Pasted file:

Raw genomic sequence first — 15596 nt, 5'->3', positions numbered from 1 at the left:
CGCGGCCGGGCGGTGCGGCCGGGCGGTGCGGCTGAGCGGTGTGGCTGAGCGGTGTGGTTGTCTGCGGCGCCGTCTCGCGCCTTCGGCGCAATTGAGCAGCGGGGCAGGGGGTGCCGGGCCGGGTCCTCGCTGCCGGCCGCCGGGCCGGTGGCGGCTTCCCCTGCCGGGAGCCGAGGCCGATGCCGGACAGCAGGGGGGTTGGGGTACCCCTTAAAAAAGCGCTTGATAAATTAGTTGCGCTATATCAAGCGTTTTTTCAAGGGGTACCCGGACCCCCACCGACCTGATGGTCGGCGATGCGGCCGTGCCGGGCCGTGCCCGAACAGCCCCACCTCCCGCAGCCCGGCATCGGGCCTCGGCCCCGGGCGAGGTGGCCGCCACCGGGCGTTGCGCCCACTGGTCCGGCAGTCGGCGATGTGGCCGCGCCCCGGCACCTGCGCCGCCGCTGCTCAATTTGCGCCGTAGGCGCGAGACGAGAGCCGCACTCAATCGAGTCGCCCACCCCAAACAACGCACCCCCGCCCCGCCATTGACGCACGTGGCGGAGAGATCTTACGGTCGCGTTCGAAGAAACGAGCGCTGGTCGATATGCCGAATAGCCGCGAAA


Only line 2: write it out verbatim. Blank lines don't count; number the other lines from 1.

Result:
CGCGGCCGGGCGGTGCGGCCGGGCGGTGCGGCTGAGCGGTGTGGCTGAGCGGTGTGGTTGTCTGCGGCGCCGTCTCGCGCCTTCGGCGCAATTGAGCAGCGGGGCAGGGGGTGCCGGGCCGGGTCCTCGCTGCCGGCCGCCGGGCCGGTGGCGGCTTCCCCTGCCGGGAGCCGAGGCCGATGCCGGACAGCAGGGGGGTTGGGGTACCCCTTAAAAAAGCGCTTGATAAATTAGTTGCGCTATATCAAGCGTTTTTTCAAGGGGTACCCGGACCCCCACCGACCTGATGGTCGGCGATGCGGCCGTGCCGGGCCGTGCCCGAACAGCCCCACCTCCCGCAGCCCGGCATCGGGCCTCGGCCCCGGGCGAGGTGGCCGCCACCGGGCGTTGCGCCCACTGGTCCGGCAGTCGGCGATGTGGCCGCGCCCCGGCACCTGCGCCGCCGCTGCTCAATTTGCGCCGTAGGCGCGAGACGAGAGCCGCACTCAATCGAGTCGCCCACCCCAAACAACGCACCCCCGCCCCGCCATTGACGCACGTGGCGGAGAGATCTTACGGTCGCGTTCGAAGAAACGAGCGCTGGTCGATATGCCGAATAGCCGCGAAA